If you are one of the many long-suffering people who have gone for a coffee break and come back to a computer screen full of gibberish or a crashed system, PawSense is for you!

"PawSense is a software utility that helps protect your computer from cats. It quickly detects and blocks cat typing, and also helps train your cat to stay off the computer keyboard" is how BitBoost described the product.

Chris Niswander, a graduate in computer science from Arizona State University, is the creator of this path-breaking product. "One day, my sister's cat, Amos, walked across her computer keyboard and managed to uninstall some software, delete crucial files and crash the machine. I figured out that he'd triggered a series of keyboard shortcuts (ALT, CTRL, F1-F2) with his paws," recalled Niswander, according to Priceonomics.

So Niswander set to work to create something that could save computer systems from falling prey to cats.

To write software that could "detect" "cat-like typing," Niswander said he "made these cardboard cutouts of cat paws, then 'walked' them across my keyboard, pretending I was a cat."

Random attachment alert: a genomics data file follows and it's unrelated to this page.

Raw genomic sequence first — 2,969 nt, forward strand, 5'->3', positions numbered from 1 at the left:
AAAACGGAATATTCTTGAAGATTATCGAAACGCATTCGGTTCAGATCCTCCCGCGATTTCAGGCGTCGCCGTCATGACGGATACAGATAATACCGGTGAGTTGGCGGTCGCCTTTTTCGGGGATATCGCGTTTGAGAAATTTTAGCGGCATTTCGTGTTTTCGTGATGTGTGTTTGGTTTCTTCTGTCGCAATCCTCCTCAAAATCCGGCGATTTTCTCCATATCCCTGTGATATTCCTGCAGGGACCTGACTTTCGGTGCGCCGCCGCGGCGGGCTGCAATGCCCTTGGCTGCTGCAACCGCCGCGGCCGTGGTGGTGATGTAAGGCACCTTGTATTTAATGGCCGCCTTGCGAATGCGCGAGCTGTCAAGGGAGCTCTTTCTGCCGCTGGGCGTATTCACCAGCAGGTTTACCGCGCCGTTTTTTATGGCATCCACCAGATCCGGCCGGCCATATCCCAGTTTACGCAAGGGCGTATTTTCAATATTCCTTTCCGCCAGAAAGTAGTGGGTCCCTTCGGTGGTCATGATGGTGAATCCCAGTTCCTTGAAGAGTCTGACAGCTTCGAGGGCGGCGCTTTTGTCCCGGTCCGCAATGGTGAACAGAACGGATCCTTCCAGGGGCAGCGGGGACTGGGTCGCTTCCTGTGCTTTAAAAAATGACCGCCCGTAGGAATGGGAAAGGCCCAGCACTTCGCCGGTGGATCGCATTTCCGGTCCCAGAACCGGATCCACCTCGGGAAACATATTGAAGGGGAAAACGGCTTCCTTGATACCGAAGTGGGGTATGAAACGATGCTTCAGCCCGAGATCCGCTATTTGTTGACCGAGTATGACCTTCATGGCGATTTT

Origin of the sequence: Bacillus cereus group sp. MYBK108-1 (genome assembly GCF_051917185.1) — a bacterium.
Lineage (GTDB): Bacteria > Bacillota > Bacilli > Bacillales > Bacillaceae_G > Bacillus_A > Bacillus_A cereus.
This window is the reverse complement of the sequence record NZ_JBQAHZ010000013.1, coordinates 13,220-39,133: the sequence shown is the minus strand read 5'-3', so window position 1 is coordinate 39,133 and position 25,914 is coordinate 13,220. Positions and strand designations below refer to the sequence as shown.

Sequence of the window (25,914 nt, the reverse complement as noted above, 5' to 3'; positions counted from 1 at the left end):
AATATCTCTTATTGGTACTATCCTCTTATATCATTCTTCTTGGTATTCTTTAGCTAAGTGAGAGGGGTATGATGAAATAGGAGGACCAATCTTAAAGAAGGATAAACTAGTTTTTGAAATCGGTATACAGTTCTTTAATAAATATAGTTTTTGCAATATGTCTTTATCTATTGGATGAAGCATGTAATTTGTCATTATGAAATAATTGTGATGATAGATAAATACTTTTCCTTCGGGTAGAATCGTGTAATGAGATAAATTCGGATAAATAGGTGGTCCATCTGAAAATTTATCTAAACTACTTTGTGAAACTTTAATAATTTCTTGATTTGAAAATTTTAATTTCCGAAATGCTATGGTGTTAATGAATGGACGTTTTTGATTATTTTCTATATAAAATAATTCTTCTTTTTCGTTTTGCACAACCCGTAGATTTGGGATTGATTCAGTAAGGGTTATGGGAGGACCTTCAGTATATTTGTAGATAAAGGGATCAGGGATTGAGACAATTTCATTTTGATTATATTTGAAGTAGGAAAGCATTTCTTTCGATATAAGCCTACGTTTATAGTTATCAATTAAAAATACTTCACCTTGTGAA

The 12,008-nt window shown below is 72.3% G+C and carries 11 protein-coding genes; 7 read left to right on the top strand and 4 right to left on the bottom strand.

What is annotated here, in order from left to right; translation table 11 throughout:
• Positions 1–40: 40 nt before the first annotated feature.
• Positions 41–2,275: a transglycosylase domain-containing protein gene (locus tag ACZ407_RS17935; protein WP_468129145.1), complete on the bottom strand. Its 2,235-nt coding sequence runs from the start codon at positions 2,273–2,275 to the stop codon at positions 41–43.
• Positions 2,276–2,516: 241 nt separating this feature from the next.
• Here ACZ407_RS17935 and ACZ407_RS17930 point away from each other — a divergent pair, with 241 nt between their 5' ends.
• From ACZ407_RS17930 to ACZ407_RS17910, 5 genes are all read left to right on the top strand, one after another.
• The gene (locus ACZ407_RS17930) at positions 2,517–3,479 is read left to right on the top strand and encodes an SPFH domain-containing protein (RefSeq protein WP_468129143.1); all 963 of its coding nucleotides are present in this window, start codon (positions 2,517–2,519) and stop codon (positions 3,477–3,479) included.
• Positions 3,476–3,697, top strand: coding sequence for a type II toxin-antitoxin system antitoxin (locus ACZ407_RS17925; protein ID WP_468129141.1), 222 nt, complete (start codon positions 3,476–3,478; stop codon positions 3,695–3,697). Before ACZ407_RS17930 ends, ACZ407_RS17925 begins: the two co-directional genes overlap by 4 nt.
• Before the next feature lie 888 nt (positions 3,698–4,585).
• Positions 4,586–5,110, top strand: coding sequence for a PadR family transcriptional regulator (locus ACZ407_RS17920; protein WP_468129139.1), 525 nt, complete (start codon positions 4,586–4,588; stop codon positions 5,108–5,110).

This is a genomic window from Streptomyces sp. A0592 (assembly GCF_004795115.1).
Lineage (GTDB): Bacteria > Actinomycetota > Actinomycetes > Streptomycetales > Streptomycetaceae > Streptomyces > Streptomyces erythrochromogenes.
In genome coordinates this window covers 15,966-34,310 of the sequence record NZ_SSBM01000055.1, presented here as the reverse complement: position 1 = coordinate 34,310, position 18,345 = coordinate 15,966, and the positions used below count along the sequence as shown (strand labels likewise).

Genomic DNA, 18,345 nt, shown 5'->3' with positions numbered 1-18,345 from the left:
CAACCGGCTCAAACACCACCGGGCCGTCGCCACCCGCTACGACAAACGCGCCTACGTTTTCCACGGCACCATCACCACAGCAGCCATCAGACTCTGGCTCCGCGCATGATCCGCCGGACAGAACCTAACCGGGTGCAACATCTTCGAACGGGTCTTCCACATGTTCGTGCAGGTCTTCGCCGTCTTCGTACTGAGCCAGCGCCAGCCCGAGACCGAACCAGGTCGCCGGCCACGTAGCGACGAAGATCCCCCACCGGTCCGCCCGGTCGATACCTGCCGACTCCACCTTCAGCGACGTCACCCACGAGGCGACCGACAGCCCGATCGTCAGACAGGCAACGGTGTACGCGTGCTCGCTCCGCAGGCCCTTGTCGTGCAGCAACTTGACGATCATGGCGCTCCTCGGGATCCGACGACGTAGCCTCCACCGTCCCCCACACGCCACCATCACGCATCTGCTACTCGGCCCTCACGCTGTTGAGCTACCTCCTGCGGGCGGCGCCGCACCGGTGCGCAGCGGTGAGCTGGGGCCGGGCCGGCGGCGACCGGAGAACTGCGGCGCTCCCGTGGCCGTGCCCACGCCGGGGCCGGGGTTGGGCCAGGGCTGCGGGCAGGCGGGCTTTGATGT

"When a cat first places its paw down, the cat's weight plus the momentum of the cat's movement exerts pounds of force on the keyboard, primarily through the cat's paw pads. The cat's paw angles and toe positions also undergo complex changes while the paw lands on the keyboard. This forces keys and often key combinations down in a distinctive style of typing which includes unusual timing patterns," he explained more scientifically.

And the software works. Whenever PawSense detects a cat, which usually takes "one or two pawsteps," it locks the keyboard, preventing the animal from damaging the operating system. Loud, annoying noises also start playing from the system, to scare the cat away.

A person has to either type the word "human" or click a bar on the screen that says "Let me use the computer!" to reuse it, reported radio-web blogs.

For his invention, Niswander was awarded the Ig Nobel Prize in Computer Science in the year 2000, reported Strange Inventions.